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Prevalence of rheumatic heart disease in 4720 asymptomatic scholars from South Africa and Ethiopia
  1. Mark E Engel1,
  2. Abraham Haileamlak2,
  3. Liesl Zühlke1,3,
  4. Carolina E Lemmer1,
  5. Simpiwe Nkepu1,
  6. Marnie van de Wall1,
  7. Wandimu Daniel2,
  8. Maylene Shung King4,
  9. Bongani M Mayosi1
  1. 1Department of Medicine, Groote Schuur Hospital and University of Cape Town, Cape Town, South Africa
  2. 2Department of Paediatrics and Child Health, Jimma University Hospital, Jimma, Ethiopia
  3. 3Division of Paediatric Cardiology, Department of Paediatrics and Child Health, Red Cross War Memorial Children's Hospital and University of Cape Town, Cape Town, South Africa
  4. 4Health Economics Unit, Faculty of Health Sciences, School of Public Health and Family Medicine, University of Cape Town, Cape Town, South Africa
  1. Correspondence to Professor Bongani M Mayosi, Department of Medicine, Old Groote Schuur Hospital and University of Cape Town, Groote Schuur Drive, Observatory, Cape Town 7925, South Africa; bongani.mayosi{at}uct.ac.za

Abstract

Background In Africa, screening for asymptomatic rheumatic heart disease (RHD) has been conducted in single communities using non-standardised echocardiographic criteria. The use of different diagnostic criteria has led to widely variable estimates of the prevalence of RHD in the same communities.

Methods Randomly selected school pupils, from 4 to 24 years of age in Bonteheuwel and Langa communities of Cape Town, South Africa, and Jimma, Ethiopia, respectively, were screened for RHD according to standardised evidence-based echocardiographic diagnostic criteria of the World Heart Federation (WHF).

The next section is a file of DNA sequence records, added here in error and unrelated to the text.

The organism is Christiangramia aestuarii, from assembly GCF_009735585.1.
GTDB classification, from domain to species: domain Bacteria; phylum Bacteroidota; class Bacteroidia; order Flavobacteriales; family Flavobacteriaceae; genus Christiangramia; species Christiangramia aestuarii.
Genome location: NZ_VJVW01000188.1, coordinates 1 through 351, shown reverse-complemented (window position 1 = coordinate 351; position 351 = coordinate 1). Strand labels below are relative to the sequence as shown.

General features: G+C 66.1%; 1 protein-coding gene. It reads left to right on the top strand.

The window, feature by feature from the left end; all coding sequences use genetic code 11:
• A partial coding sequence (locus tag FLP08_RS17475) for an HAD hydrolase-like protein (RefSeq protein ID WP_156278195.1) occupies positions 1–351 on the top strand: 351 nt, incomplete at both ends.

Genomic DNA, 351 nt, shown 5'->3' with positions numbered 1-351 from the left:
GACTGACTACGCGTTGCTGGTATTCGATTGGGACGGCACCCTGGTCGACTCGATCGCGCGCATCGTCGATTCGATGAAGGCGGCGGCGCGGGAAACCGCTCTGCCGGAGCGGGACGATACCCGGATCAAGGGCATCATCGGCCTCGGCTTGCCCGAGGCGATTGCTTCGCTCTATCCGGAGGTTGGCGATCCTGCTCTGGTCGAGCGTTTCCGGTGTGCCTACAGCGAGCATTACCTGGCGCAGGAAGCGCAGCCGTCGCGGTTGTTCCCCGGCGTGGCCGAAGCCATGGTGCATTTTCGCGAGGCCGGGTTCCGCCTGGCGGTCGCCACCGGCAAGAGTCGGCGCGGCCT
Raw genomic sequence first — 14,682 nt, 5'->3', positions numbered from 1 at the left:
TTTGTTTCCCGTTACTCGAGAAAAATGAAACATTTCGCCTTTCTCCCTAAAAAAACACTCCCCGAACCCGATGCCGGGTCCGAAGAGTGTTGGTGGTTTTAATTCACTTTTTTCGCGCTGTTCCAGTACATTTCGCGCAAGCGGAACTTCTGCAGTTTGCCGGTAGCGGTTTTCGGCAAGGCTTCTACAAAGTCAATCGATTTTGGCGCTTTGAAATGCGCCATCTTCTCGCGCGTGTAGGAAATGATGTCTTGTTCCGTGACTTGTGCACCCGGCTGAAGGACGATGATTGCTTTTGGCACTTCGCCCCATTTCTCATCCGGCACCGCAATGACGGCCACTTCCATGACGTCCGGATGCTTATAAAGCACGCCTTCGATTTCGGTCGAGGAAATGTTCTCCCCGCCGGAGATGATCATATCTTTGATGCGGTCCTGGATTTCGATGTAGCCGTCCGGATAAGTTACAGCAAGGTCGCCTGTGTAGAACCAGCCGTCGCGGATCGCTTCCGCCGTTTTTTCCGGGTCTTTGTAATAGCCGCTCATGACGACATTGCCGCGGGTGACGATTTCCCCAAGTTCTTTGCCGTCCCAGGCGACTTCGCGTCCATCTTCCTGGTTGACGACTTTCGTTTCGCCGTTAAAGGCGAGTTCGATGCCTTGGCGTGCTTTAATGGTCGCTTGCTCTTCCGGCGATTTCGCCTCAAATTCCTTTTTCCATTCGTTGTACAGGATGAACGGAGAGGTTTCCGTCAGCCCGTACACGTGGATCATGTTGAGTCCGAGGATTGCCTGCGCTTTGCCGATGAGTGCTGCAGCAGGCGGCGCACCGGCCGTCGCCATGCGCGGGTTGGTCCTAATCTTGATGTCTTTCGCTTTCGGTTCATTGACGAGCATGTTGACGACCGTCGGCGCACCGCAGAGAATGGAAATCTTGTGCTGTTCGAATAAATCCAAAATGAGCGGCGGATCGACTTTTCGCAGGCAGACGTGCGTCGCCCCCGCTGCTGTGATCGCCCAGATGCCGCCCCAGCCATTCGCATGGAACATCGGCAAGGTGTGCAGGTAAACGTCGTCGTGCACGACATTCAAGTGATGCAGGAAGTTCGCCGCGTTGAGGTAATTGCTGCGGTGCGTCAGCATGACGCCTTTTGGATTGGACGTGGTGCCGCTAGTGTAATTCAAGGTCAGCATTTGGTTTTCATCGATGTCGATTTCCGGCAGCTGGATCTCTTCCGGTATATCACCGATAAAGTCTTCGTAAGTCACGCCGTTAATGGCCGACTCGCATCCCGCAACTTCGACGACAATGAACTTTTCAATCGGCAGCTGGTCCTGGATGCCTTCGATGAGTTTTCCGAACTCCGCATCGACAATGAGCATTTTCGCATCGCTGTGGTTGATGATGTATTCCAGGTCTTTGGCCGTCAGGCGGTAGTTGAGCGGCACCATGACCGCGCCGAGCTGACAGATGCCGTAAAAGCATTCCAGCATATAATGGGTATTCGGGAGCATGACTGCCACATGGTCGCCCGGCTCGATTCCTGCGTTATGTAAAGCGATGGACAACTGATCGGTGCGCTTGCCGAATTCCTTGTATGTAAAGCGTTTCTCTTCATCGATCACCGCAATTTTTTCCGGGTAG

Results We screened 4720 scholars. In South Africa (n=2720), 1604 (58.9%) were female and the mean age was 12.2±4.2 years. In Ethiopia (n=2000), 1012 (50.6%) were female and the mean age was 10.7±2.5 years. Echocardiographic screening revealed 55 cases of definite and borderline RHD by WHF criteria in South Africa and 61 cases in Ethiopia, corresponding to a prevalence of 20.2 cases per 1000 (95% CI 15.3 to 26.2) and 31 cases per 1000 (95% CI 23.4 to 39.0), respectively. The odds of detecting a scholar with RHD in Ethiopia were 1.5 times higher than in South Africa (OR 1.5; 95% CI 1.04 to 2.2, p=0.02). The prevalence of RHD was 27 cases per 1000 (95% CI 19.3 to 36.8) in Langa, and 12.5 cases per 1000 (95% CI 7.1 to 20.2) in Bonteheuwel. The odds of detecting a schoolchild with RHD in Langa compared with Bonteheuwel were 2.2 (OR 2.2; 95% CI 1.2 to 4.2, p=0.0071).

Interpretation There were significant differences in detecting asymptomatic RHD in school pupils of different countries and in different communities within a country in sub-Saharan Africa. The variation in the prevalence of RHD between countries and communities has important implications for the modelling of the global burden of RHD.

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